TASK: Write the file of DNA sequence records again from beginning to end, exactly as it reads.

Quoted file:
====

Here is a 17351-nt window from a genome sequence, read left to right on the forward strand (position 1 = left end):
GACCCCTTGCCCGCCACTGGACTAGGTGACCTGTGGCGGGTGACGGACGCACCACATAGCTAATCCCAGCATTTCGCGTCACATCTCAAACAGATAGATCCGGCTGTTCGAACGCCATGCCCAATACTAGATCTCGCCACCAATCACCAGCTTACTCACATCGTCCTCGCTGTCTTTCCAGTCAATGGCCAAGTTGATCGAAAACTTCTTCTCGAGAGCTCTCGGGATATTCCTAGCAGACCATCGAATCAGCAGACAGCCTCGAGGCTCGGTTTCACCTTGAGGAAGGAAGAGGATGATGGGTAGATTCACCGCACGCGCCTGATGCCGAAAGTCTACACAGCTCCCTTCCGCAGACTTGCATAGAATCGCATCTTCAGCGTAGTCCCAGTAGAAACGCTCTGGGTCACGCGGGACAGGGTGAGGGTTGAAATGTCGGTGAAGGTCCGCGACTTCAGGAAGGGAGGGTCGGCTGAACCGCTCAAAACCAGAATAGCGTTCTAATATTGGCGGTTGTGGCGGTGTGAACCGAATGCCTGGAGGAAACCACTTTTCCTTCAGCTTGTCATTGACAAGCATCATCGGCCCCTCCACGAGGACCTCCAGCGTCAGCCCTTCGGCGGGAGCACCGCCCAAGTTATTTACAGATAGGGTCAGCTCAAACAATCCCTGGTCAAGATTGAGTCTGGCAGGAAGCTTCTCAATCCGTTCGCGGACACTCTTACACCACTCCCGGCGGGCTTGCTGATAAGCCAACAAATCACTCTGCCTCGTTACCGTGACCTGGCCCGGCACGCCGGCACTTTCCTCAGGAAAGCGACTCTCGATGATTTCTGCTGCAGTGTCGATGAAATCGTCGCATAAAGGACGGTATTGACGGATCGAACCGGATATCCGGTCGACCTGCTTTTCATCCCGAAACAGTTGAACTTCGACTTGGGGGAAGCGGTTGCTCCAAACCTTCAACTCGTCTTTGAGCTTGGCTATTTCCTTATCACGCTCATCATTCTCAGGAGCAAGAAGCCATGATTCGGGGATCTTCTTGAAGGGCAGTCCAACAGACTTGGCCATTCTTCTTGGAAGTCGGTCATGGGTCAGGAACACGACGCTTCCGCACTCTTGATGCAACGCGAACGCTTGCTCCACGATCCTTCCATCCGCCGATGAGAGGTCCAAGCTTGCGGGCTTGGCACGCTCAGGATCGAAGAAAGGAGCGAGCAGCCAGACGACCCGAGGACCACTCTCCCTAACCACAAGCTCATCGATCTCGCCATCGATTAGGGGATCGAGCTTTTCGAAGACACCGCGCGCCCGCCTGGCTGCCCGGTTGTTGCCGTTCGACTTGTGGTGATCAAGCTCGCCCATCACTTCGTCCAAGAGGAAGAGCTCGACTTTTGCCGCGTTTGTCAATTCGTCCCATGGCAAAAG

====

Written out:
Here is a 17351-nt window from a genome sequence, read left to right on the forward strand (position 1 = left end):
GACCCCTTGCCCGCCACTGGACTAGGTGACCTGTGGCGGGTGACGGACGCACCACATAGCTAATCCCAGCATTTCGCGTCACATCTCAAACAGATAGATCCGGCTGTTCGAACGCCATGCCCAATACTAGATCTCGCCACCAATCACCAGCTTACTCACATCGTCCTCGCTGTCTTTCCAGTCAATGGCCAAGTTGATCGAAAACTTCTTCTCGAGAGCTCTCGGGATATTCCTAGCAGACCATCGAATCAGCAGACAGCCTCGAGGCTCGGTTTCACCTTGAGGAAGGAAGAGGATGATGGGTAGATTCACCGCACGCGCCTGATGCCGAAAGTCTACACAGCTCCCTTCCGCAGACTTGCATAGAATCGCATCTTCAGCGTAGTCCCAGTAGAAACGCTCTGGGTCACGCGGGACAGGGTGAGGGTTGAAATGTCGGTGAAGGTCCGCGACTTCAGGAAGGGAGGGTCGGCTGAACCGCTCAAAACCAGAATAGCGTTCTAATATTGGCGGTTGTGGCGGTGTGAACCGAATGCCTGGAGGAAACCACTTTTCCTTCAGCTTGTCATTGACAAGCATCATCGGCCCCTCCACGAGGACCTCCAGCGTCAGCCCTTCGGCGGGAGCACCGCCCAAGTTATTTACAGATAGGGTCAGCTCAAACAATCCCTGGTCAAGATTGAGTCTGGCAGGAAGCTTCTCAATCCGTTCGCGGACACTCTTACACCACTCCCGGCGGGCTTGCTGATAAGCCAACAAATCACTCTGCCTCGTTACCGTGACCTGGCCCGGCACGCCGGCACTTTCCTCAGGAAAGCGACTCTCGATGATTTCTGCTGCAGTGTCGATGAAATCGTCGCATAAAGGACGGTATTGACGGATCGAACCGGATATCCGGTCGACCTGCTTTTCATCCCGAAACAGTTGAACTTCGACTTGGGGGAAGCGGTTGCTCCAAACCTTCAACTCGTCTTTGAGCTTGGCTATTTCCTTATCACGCTCATCATTCTCAGGAGCAAGAAGCCATGATTCGGGGATCTTCTTGAAGGGCAGTCCAACAGACTTGGCCATTCTTCTTGGAAGTCGGTCATGGGTCAGGAACACGACGCTTCCGCACTCTTGATGCAACGCGAACGCTTGCTCCACGATCCTTCCATCCGCCGATGAGAGGTCCAAGCTTGCGGGCTTGGCACGCTCAGGATCGAAGAAAGGAGCGAGCAGCCAGACGACCCGAGGACCACTCTCCCTAACCACAAGCTCATCGATCTCGCCATCGATTAGGGGATCGAGCTTTTCGAAGACACCGCGCGCCCGCCTGGCTGCCCGGTTGTTGCCGTTCGACTTGTGGTGATCAAGCTCGCCCATCACTTCGTCCAAGAGGAAGAGCTCGACTTTTGCCGCGTTTGTCAATTCGTCCCATGGCAAAAG